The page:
Adopted Dog Finds a Unique Connection
In sickness and in health, Elizabeth and Brodie supported each other’s healing.
Elizabeth + Brodie
When Elizabeth and her family adopted Brodie, they had no idea that health crises were on the horizon. Brodie supported Elizabeth through her ordeal — then, when Brodie got sick, his family was by his side to make sure he got the very best care.
"He brought joy and comfort not just to me, but to the staff, the doctors, and so many of the patients. He was never trained as a therapy dog, but he was instinctively gentle."
We adopted Brodie (FKA Bogey) in November of 2015 from a picture on the Labs4Rescue site and picked him up off transport two weeks later on December 12. We were all in love instantly!
One year after Brodie’s adoption, I was diagnosed with Guillain Barre Syndrome. I was paralyzed in my legs and arms and very, very sick. I was diagnosed relatively quickly and started on IVIG — human immunoglobulin — which can help to halt progression. After a week, when I finished the IVIG infusions, I was moved to an Acute Rehab. My husband met me
there, and the first thing he saw was that our dog could visit me! The very next day, Brodie came for his first visit.
I was in this facility for 30 days, and Brodie came almost every day. I’d start to hear from down the hall, “Brodie, oh hi Brodie!” He’d come into my room and leap up and lay on me. It brought me so much comfort, I am not sure I can ever really explain it. Even now, two and a half years later, writing about it, I am in tears.
He brought joy and comfort not just to me, but to the staff, the doctors, and so many of the patients. He was never trained as a therapy dog but he was instinctively gentle. Just feeling him laying on me, being able to kiss his head and rub his fur, I think helped me in my healing process. My husband said after a couple of days, he was pretty sure he could have let Brodie run free and he would know right where I was.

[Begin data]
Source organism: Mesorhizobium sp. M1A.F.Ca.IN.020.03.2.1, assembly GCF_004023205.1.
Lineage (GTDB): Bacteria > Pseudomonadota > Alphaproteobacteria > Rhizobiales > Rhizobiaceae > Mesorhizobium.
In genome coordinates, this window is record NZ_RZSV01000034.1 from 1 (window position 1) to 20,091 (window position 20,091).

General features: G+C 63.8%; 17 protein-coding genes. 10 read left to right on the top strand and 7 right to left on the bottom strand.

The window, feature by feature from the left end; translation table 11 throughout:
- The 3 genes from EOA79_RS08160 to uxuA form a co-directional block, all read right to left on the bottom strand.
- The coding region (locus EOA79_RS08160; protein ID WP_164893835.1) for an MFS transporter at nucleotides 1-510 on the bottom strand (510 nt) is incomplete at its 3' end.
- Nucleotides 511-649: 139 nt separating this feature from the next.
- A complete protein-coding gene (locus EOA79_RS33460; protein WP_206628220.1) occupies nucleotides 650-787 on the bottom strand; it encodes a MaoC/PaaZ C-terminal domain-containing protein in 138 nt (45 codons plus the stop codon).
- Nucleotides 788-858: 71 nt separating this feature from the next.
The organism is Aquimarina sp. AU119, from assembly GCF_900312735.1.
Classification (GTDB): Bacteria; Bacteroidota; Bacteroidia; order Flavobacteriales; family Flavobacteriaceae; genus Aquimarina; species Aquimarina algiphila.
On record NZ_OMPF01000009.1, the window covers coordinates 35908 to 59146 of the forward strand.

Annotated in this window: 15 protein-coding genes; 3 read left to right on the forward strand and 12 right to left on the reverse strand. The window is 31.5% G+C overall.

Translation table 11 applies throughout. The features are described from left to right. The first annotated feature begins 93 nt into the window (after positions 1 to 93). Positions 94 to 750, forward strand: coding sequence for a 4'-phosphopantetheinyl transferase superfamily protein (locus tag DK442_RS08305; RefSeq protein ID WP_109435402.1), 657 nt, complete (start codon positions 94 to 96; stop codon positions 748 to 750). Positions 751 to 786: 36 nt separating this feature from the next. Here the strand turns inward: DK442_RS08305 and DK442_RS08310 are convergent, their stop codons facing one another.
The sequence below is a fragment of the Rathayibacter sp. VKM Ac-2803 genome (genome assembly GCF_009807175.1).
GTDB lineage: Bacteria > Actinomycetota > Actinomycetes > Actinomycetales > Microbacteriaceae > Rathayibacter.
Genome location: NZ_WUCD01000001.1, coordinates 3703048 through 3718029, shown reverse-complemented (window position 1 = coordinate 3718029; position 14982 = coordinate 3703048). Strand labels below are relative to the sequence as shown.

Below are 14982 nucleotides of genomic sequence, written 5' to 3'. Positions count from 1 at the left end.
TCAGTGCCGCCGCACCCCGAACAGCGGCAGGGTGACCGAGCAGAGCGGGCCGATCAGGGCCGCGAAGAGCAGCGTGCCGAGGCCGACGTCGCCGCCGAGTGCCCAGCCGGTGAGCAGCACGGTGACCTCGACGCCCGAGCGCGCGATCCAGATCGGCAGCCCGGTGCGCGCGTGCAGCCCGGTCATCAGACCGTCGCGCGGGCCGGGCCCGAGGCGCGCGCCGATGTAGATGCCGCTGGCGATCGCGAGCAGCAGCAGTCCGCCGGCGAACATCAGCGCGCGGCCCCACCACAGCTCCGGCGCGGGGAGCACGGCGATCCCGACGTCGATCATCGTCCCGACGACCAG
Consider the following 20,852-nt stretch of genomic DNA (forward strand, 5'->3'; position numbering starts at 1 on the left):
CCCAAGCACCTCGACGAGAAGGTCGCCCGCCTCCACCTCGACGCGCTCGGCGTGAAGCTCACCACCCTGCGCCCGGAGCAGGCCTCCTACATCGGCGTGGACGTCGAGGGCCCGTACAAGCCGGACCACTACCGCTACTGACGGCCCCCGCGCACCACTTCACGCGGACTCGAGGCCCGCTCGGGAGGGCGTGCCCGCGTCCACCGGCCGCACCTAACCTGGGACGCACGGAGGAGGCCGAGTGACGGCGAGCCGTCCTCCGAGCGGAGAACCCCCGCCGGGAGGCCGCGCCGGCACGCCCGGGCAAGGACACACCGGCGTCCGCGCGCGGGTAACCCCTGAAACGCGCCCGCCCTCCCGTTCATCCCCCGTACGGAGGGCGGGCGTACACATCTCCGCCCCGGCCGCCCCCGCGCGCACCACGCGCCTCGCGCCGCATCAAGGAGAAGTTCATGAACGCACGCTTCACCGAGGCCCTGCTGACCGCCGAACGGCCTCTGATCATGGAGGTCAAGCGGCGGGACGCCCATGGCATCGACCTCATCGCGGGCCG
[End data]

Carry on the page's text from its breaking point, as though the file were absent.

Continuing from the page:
Fast forward, and 48 days after going to the ER in an ambulance, I was brought home, still in a
wheelchair, unable to walk. Brodie became my chief protector. If I was on the bed, he would be on the bed with me. If I was in the wheelchair, he guarded me. As I re-learned to stand, then walk, he was so careful of me. He completely knew Mom was sick, and he was there to help.
Two years later my husband was playing ball with Brodie when our dog went down hard with an awful scream. We raced to the emergency vet. Of course, because he’s my dog, it had to be something weird. Brodie suffered a Fibrocartilaginous Embolism — FCE for short. His left hind leg was totally paralyzed. Brodie’s therapy is remarkably like everything I had to do. We both have to re-awaken nerves and re-train our brains to signal how to walk.
Dogs are remarkable. Brodie doesn’t know something is wrong. He has adjusted beautifully and is still his happy self. We can all learn a lesson from them. I know sometimes I look at him as he drags his foot, and I say, “It’s okay Brodie, my foot drags when I am tired too.” So, we just keep plugging along, quite the pair, as we go off for our walks!
Each year, the Petco Foundation invites adopters to share the story of how their adopted pet changed their lives during the annual Holiday Wishes campaign, giving the organization that they adopted from a chance to receive a grant award. This story by Elizabeth won Labs4Rescue, Inc. in Killingworth, Connecticut a 2019 Holiday Wishes award.